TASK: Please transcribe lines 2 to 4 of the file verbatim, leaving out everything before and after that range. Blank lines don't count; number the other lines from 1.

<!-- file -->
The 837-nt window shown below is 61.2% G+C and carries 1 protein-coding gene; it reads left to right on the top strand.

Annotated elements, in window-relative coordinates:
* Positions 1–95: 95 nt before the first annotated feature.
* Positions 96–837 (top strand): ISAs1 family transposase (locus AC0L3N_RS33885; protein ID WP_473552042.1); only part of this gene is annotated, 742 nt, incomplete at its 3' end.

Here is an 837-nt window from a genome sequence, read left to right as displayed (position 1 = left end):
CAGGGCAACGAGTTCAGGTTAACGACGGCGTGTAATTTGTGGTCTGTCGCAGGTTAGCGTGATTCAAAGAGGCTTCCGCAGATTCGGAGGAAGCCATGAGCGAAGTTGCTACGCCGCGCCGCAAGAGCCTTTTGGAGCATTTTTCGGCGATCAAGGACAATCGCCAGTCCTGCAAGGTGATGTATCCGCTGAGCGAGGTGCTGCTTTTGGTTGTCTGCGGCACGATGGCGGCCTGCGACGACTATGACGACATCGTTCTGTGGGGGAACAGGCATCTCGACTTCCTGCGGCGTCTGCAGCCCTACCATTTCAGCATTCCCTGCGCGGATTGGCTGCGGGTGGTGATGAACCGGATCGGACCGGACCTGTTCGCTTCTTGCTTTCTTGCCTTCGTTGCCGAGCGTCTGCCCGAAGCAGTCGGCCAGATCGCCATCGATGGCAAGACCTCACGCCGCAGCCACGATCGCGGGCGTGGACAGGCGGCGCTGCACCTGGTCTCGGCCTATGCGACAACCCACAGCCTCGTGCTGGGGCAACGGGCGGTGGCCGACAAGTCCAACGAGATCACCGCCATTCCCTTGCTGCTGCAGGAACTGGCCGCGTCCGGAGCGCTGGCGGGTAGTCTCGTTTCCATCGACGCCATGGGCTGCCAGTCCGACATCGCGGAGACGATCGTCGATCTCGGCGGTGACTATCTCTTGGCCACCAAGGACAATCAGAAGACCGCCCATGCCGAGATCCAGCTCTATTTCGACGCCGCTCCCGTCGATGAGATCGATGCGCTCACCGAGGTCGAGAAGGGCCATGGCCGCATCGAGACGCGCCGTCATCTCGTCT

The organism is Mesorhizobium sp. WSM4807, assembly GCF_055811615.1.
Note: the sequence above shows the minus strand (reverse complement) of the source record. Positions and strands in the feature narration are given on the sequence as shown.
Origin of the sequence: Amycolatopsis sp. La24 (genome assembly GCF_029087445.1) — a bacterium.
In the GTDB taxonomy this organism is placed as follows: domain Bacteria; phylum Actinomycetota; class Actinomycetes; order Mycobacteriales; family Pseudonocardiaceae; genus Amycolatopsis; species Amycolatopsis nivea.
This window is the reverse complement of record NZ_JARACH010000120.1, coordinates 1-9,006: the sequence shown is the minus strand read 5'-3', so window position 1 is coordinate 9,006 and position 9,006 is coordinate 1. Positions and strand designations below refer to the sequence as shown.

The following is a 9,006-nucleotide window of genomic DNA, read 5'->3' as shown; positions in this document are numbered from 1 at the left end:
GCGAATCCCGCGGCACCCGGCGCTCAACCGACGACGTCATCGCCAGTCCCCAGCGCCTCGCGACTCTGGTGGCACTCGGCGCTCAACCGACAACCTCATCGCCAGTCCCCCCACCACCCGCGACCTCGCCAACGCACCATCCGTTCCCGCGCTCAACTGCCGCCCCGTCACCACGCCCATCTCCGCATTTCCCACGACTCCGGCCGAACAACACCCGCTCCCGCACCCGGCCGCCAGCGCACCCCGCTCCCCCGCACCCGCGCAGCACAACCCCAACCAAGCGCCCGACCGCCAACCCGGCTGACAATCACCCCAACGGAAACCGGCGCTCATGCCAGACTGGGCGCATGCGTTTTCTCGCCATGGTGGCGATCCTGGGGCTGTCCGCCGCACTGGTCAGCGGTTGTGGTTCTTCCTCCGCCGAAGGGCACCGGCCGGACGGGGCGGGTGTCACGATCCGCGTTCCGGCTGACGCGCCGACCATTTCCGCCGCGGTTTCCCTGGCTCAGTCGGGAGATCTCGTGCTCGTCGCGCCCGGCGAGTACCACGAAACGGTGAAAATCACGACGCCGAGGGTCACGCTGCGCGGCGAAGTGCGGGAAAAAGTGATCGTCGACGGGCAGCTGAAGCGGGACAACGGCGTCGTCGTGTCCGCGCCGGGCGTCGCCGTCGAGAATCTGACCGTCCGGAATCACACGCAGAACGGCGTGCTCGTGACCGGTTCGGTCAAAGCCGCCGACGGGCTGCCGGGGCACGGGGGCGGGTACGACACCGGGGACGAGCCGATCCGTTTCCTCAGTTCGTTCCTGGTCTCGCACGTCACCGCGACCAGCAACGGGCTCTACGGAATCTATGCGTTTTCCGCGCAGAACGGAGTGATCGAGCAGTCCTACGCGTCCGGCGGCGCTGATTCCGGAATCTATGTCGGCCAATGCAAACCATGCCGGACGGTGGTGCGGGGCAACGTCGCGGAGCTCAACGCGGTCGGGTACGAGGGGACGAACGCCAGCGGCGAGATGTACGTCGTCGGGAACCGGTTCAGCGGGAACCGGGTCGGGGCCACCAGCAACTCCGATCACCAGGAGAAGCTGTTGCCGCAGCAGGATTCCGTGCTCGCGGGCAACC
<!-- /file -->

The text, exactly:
Annotated elements, in window-relative coordinates:
* Positions 1–95: 95 nt before the first annotated feature.
* Positions 96–837 (top strand): ISAs1 family transposase (locus AC0L3N_RS33885; protein ID WP_473552042.1); only part of this gene is annotated, 742 nt, incomplete at its 3' end.